Some plastic sent overseas for recycling ends up as pollution, or goes up in toxic smoke. But there are steps we can take to ensure our waste is processed as intended.
The federal government today announced $1 billion plan to divert more than ten million tonnes of waste from landfill. But waste management is about more than just recycling.
James Ross/AAP Image
By 2030, no matter where Victorians live or visit, they’ll have a consistent kerbside bin system.
Plenty of ink has been spilled over Australia’s recycling and waste problem, but real action remains frustratingly out of reach.
AAP Image/James Ross
An inconclusive COAG meeting comes after years of inquiries, announcements, initiatives, investigations and reviews. Australia is no closer to actually tackling our waste problems.
A new grocery delivery service offers a new way to think about low-waste shopping.
A new business is skipping recycling in favour of returning, washing and reusing sturdy containers for common groceries.
A woman sorts plastic bottles at a workshop in Hanoi. The world is being overwhelmed by plastic waste, and companies should do more to address it.
EPA/LUONG THAI LINH
Advertisers that tell a good story can persuade the public of all sorts of things. But some messages are disingenuous and misleading.
As recycling gets more complicated, Australia’s sorting plants are getting left behind.
AAP Image/James Ross
Australia needs a viable domestic recycling industry – here’s the current state of play.
Recycling is a communal problem.
AAP Image/James Ross
Australia’s recycling woes belong to everyone, from households to government to business. It’s time to stop pointing fingers and get to work on a solution.
Indonesia is not the only country to turn back contaminated waste.
Australia doesn’t want to deal with its own recycling waste, so why do we think other countries should do it for us?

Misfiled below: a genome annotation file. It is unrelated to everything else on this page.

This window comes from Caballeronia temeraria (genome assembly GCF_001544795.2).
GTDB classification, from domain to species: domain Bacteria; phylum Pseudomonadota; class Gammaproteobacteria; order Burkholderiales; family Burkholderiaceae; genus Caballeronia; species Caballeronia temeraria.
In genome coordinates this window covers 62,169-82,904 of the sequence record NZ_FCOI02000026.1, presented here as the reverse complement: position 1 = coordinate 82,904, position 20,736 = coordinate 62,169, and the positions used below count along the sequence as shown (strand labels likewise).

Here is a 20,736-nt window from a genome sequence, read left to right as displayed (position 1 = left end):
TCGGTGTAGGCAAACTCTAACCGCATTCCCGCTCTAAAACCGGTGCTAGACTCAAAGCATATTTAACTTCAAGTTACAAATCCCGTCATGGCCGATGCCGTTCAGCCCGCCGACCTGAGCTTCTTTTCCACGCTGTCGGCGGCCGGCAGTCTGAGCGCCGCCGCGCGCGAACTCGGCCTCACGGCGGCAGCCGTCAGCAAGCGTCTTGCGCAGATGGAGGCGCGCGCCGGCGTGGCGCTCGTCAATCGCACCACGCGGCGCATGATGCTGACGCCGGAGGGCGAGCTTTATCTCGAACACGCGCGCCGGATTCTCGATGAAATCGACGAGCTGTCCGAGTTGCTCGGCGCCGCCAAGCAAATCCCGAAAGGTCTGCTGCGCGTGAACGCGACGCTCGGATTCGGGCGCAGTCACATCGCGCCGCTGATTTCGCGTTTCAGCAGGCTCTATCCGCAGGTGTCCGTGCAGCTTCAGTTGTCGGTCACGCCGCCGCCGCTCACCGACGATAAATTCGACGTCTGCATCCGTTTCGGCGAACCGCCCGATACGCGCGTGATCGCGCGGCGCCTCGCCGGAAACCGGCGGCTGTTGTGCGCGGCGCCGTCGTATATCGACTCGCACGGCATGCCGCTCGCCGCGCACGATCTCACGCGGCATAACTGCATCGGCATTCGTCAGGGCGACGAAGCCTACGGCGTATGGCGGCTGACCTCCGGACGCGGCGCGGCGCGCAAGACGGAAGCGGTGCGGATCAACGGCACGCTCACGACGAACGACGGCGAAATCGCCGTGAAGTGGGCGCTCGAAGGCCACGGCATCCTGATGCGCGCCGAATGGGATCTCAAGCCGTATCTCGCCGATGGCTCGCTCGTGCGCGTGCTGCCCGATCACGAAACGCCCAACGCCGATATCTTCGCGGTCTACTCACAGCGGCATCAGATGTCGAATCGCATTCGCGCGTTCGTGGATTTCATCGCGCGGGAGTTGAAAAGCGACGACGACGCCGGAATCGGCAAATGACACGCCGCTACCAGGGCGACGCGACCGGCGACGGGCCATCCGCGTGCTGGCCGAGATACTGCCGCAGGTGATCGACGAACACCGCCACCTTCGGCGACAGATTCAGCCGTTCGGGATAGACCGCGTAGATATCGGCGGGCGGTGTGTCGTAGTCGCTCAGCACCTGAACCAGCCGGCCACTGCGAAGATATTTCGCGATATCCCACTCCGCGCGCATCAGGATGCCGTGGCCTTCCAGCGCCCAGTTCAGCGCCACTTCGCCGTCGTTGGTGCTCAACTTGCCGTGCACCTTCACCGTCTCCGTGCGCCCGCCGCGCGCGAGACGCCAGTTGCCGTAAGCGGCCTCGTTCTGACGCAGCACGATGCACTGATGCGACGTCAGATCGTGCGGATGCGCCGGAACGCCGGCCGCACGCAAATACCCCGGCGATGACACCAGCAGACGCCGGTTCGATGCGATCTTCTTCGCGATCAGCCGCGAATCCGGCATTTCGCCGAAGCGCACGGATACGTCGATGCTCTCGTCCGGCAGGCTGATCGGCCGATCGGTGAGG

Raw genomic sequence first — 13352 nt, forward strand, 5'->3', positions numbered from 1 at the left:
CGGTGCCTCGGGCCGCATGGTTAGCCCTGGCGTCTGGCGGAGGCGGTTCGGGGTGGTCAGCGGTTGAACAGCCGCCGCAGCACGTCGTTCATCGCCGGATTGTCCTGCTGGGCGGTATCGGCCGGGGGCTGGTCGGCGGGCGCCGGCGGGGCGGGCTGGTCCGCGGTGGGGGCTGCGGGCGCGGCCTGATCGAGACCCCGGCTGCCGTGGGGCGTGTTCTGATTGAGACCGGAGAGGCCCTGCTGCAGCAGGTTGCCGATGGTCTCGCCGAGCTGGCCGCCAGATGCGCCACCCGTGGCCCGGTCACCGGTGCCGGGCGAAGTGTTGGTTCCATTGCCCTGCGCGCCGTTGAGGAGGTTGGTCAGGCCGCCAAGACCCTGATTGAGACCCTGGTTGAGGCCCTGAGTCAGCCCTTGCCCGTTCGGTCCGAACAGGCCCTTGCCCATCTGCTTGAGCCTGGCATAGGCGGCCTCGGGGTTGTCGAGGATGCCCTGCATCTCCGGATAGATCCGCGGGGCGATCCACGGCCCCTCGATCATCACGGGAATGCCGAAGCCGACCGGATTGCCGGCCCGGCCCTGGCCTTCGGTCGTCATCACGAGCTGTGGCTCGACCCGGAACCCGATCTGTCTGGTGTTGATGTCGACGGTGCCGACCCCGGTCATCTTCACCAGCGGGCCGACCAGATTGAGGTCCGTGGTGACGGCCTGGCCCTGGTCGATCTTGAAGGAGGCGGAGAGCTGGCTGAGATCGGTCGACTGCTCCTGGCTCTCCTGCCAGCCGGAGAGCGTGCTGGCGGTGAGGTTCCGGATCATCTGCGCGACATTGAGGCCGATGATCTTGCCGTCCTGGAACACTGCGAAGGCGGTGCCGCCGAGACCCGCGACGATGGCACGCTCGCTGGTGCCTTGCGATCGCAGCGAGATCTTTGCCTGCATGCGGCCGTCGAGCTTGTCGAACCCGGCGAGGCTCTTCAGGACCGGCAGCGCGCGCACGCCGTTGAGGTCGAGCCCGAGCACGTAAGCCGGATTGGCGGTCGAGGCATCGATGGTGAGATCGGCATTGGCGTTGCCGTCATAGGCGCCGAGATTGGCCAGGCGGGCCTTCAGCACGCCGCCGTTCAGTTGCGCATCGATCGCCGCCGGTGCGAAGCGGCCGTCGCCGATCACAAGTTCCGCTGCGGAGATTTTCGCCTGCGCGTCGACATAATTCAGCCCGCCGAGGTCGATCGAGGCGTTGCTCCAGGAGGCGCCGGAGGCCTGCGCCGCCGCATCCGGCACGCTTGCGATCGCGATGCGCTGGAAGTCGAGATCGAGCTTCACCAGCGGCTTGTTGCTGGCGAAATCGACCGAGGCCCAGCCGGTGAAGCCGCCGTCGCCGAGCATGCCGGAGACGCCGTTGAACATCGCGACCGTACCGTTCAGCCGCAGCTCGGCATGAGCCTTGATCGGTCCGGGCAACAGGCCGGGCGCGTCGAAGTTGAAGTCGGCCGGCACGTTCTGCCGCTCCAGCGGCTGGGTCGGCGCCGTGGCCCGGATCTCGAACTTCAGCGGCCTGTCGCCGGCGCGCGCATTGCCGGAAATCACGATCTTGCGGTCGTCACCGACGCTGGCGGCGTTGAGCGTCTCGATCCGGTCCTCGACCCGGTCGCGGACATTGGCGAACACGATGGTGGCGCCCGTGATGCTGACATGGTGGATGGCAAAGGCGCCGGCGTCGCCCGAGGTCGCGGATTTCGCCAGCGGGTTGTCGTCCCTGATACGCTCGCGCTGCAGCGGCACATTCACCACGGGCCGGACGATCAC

Rooftop solar has boomed, but soalr panels only last about 20 years. What happens to the waste?
Australia urgently needs to prepare for a coming tsunami of solar panel and battery waste.
Easter eggs with coloured foil might look pretty at Easter, but it can contaminate your recycling if it’s not dealt with correctly.
Navigating Australia’s recycling crisis is even harder during festive seasons. But that doesn’t mean we shouldn’t try.
Not enough packaging is finding its way to recycling centres.
AAP Image/Dan Peled
Too much recyclable packaging is still finding its way into landfill - and plastic is the biggest culprit, with two-thirds going unrecovered, according to a new analysis.
A major Victorian company has had to stop accepting recycling.
China’s refusal to take Australia’s rubbish has started to bite, and it’s clear we’re not ready to deal with the consequences.
Migrant workers break apart blocks of pressed plastic bottles at a recycling plant in Thailand.
Since China stopped accepting Australia’s recyclable plastic, the majority of exported plastic waste is now going to developing nations in South East Asia.
The proposed policy doesn’t quite fit all the pieces together.
This year’s recycling crisis has prompted the federal government to pledge a move towards an economy in which materials are kept in use for as long as possible. But it still has a long way to go.
You might know expanded polystyrene as packing foam, but it’s a nightmare to recycle. Why not just turn it into something useful (or beautiful) instead?
Illegal dumping is costing governments millions – but satellite technology could help put a stop to it.
Could this be turned into fuel, instead of just more plastic?
Plastic can only be recycled a few times before it becomes useless. But even non-recyclable plastic can be used to help produce petrol and diesel. Could this process help overcome the recycling crisis?
Sydney’s experience suggests that having separate bins for paper and bottles leads to better recycling.
AAP Image/Tracy Nearmy
Both short- and long-term solutions are needed to solve Australia’s recycling crisis. State and federal ministers are pursuing some promising avenues, but they need to cast the net much wider.
These are already 100% recyclable - the trick is to actually recycle them.
Under a new target, 100% of Australian packaging will be recyclable, compostable or reusable by 2025. But this is not enough - we also need to ensure that recyclable materials are actually recycled.